Since the 1950’s ever growing numbers of people in the UK have adopted a meat-free diet. Going meat-free has very much hit the mainstream and indeed according to research carried out in 2014, 12% of the British population are either vegetarian or vegan.
Yet it has been said that if the Booths had had their way, an “army” of vegetarians would matched into the limelight during the 19th century!
A Foundation of Compassion
The Salvation Army of today reports a worldwide membership of over 1.5 million, consisting of soldiers, officers and adherents known as Salvationists.
Its founders and General William (1829 – 1912) Catherine (1829 – 1890) Booth sought to bring salvation to the poor, destitute and hungry by meeting both their physical and spiritual needs. It is present in 127 countries, running charity shops, operating shelters for the homeless, and providing disaster relief and humanitarian aid to developing countries.
Originally founded in 1865, the inspiration behind the Salvation Army’s foundation was the practical expression of grace, kindness and compassion to the less fortunate, an ethic the Booth family extended beyond mere humanity.
The son of William and Catherine, Bramwell (1856 – 1929), and his wife, Florence, were committed vegetarians. Bramwell, who oversaw the movement’s officer training, insisted that a vegetarian “bill of fare” be provided for cadets who wished to avoid meat. In the 19th century, the majority of Salvationists were former Methodists, and so, following the example of John Wesley, many adhered to a meat-free diet.
Bramwell believed vegetarianism to be not only important for “robust health and strength” but also Biblically grounded; “according to the Bible, God originally intended the food for humans to be vegetarian – ‘Behold I have given you herb yielding seed. To you it shall be for food’.”
Pioneering Heathy Diets
Even though The Salvation Army did not come to embrace vegetarianism (though individual Salvationists did), the movement lead the way in regards to healthy eating.
Given today’s recent rise in obesity rates and the related illnesses of diabetes, heart disease and high blood pressure, perhaps the Booths were ahead of their time in seeking to cut out meat.
Indeed on a visit to Dresden, William Booth was asked by a journalist how he managed to endure so much hard work at his advanced age. The General replied: “I owe it to my careful vegetarian diet”.
It was the “Mother of the Army” and wife of William who perhaps had the greatest passion for animals. As recounted by Harold Begbie in 1920, Catherine once told of how her heart “rejoiced greatly in the speculations of Wesley and Butler with regard to the possibility of a future life for animals, in which God might make up to them for the suffering and pain inflicted on them here …. ”
Catherine’s kindness to animals took a practical turn. “If I were you,” she would say to the donkey-boys at the seaside resorts, where in later years she went to lecture, “I should like to feel, when I went to sleep at night, that I had done my very best for my donkey. I would like to know that I had been kind and had given it the best food I could afford; in fact, that it had as jolly a day as though I had been the donkey, and the donkey me.” She would then slip the boy a coin or two by way of encouragement.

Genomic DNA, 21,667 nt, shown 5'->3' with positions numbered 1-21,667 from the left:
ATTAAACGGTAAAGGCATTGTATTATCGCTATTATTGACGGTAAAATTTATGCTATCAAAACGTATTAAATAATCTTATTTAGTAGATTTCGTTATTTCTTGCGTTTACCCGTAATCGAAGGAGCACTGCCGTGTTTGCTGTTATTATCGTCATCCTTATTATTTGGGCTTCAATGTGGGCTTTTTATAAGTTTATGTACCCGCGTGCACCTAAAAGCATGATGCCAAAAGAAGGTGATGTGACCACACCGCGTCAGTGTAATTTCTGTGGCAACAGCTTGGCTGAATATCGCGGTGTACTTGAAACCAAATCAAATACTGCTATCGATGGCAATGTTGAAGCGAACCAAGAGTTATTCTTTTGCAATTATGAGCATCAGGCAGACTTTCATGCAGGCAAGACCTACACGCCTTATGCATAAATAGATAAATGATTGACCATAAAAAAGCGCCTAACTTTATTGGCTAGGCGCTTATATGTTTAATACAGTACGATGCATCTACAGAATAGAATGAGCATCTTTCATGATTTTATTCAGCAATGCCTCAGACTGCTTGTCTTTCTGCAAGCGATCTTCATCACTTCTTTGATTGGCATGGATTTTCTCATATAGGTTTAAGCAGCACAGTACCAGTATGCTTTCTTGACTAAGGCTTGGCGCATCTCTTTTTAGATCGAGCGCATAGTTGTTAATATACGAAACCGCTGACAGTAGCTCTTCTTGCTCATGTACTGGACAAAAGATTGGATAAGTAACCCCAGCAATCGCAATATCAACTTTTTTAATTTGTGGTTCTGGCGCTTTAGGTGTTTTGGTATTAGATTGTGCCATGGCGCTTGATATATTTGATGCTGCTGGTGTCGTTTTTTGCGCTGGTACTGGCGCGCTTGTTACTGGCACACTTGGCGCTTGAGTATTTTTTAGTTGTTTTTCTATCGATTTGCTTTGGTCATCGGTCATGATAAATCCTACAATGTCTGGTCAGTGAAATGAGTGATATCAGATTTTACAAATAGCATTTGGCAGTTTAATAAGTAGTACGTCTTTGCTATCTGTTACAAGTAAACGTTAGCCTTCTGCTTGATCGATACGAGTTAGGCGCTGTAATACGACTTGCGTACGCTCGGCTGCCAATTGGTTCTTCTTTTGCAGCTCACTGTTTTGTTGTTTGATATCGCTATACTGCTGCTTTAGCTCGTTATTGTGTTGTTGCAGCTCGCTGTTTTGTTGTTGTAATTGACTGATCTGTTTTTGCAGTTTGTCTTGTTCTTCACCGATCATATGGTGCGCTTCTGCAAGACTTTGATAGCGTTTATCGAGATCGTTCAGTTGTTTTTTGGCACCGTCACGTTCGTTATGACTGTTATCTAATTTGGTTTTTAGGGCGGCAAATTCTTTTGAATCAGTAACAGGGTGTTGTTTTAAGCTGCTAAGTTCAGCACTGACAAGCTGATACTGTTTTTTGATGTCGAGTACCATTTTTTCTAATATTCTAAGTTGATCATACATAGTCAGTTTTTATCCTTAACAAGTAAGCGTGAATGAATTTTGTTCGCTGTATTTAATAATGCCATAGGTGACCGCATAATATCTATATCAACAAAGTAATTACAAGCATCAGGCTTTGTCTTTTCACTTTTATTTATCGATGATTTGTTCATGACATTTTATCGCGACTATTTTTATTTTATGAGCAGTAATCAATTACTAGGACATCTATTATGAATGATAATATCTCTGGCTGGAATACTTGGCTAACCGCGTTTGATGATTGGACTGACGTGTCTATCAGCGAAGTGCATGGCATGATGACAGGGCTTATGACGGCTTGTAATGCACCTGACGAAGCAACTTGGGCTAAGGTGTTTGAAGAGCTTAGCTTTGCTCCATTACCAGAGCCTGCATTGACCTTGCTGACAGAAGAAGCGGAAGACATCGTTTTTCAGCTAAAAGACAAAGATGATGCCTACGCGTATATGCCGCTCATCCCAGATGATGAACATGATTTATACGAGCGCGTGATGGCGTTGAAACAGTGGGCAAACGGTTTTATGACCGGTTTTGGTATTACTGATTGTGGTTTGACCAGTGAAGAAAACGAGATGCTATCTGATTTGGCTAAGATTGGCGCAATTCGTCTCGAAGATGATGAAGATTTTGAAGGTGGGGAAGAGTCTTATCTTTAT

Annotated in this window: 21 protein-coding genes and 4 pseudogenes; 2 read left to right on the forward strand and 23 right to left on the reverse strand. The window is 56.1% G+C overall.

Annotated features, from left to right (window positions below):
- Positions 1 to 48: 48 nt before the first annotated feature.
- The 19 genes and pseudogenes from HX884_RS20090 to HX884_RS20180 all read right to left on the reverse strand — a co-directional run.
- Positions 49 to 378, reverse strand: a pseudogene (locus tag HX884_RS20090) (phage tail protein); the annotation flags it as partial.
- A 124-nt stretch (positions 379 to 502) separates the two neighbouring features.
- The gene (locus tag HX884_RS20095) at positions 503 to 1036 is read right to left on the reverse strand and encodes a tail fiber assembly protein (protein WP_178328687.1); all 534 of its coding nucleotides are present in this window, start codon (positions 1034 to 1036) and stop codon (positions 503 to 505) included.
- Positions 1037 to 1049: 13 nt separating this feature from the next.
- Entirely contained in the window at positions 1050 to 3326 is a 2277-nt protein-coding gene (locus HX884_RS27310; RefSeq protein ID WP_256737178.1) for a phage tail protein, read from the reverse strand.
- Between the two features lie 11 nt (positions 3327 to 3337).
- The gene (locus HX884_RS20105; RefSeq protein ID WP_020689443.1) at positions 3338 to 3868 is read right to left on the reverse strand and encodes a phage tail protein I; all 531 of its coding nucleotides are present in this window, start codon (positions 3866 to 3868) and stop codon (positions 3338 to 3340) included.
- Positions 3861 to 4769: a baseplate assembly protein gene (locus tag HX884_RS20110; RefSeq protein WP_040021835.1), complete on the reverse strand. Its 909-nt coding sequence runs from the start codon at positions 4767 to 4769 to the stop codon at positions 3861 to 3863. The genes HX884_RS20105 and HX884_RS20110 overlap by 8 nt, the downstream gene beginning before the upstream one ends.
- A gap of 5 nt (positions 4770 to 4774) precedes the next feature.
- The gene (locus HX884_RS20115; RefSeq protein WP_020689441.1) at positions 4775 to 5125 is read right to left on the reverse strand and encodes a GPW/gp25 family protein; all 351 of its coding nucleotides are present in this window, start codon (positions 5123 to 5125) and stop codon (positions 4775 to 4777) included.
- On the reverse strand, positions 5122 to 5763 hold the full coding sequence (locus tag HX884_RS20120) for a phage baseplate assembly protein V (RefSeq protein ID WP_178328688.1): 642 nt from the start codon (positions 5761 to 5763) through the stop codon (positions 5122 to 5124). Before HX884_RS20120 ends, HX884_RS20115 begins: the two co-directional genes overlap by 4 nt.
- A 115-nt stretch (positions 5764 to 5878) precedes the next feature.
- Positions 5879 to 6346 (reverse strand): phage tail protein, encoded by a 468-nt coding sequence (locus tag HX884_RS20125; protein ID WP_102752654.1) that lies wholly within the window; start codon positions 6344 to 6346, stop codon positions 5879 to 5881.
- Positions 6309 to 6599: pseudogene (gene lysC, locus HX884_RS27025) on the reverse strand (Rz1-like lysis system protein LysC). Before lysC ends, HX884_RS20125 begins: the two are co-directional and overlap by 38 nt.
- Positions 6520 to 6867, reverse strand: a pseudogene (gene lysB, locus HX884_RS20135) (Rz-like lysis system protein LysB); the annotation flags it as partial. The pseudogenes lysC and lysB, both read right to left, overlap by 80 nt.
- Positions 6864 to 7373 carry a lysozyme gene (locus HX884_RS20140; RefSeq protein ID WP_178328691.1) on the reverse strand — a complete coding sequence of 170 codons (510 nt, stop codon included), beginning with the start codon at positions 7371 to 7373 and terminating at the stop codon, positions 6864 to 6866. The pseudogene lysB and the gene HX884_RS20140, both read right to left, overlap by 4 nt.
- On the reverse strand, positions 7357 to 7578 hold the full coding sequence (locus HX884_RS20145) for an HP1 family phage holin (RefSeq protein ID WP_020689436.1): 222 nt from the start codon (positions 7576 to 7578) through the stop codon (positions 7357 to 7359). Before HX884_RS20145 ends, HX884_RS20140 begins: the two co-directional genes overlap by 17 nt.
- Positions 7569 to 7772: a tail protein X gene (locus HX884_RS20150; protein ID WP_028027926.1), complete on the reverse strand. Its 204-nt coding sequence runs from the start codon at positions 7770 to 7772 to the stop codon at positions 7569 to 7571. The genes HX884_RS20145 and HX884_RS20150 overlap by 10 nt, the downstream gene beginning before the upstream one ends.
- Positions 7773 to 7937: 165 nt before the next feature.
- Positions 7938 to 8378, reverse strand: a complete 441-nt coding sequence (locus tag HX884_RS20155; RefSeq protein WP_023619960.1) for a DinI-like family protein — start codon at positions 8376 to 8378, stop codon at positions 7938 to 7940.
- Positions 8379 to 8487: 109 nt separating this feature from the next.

Then, turning to her children, she would press the lesson home by saying, “That is how I should like to see my children spend their pennies, in encouraging the boys to be kind to their donkeys.”
Sadly Catherine witnessed numerous examples of cruel animal abuse, including a young man wounding a donkey with a heavy metal hammer. Such scenes were greatly disturbing yet it was Catherine’s faith that proved to be her rock in the midst of such suffering:
Life is such a puzzle, but we must leave it, leave it with God. I have suffered so much over what appeared to be the needless and inexplicable sorrows and pains of the animal creation, as well as over those of the rest of the world, that if I had not come to know God by a personal revelation of Him to my own soul, and to trust Him because I knew Him, I can hardly say into what scepticism I might not have fallen.
It is well over 100 years since William and Catherine passed on. Yet their dedication to a compassionate, plant-based diet has been adopted by millions around the world who are concerned about cruelty to animals, climate change or their health.
Concern for animal welfare has grown hugely and this is to be rejoiced over. Nonetheless, pioneers of compassionate living are still needed, particularly in today’s churches where the norm is still very much to consume animals without a second’s thought.
“Life is such a puzzle” said Catherine Booth. Witnessing cruelty in today’s world can be immensely challenging. Where or to who might we go to draw strength?
Practical displays of kindness and charity stood the Booths out from much of society. In today’s society, how can individual Christians stand up for compassion living?
“God loves with a great love the man whose heart is bursting with a passion for the impossible.” ― William Booth
- The Life of William Booth. Founder and First General of the Salvation Army. Harold Begbie. 1920. Vol 1 Chapter 10. http://www.gospeltruth.net/booth/boothbiovol1/boothbiovol1ch10.htm
- International Vegetarian Union (IVU) General William Booth. http://www.ivu.org/history/europe20a/william-booth.html
- The Gospel of Vegetarianism. Lt-Colonel Maxwell Ryan http://salvationist.ca/2010/10/the-gospel-of-vegetarianism/
- General Albert Orsborn The House of My Pilgrimage. 1980.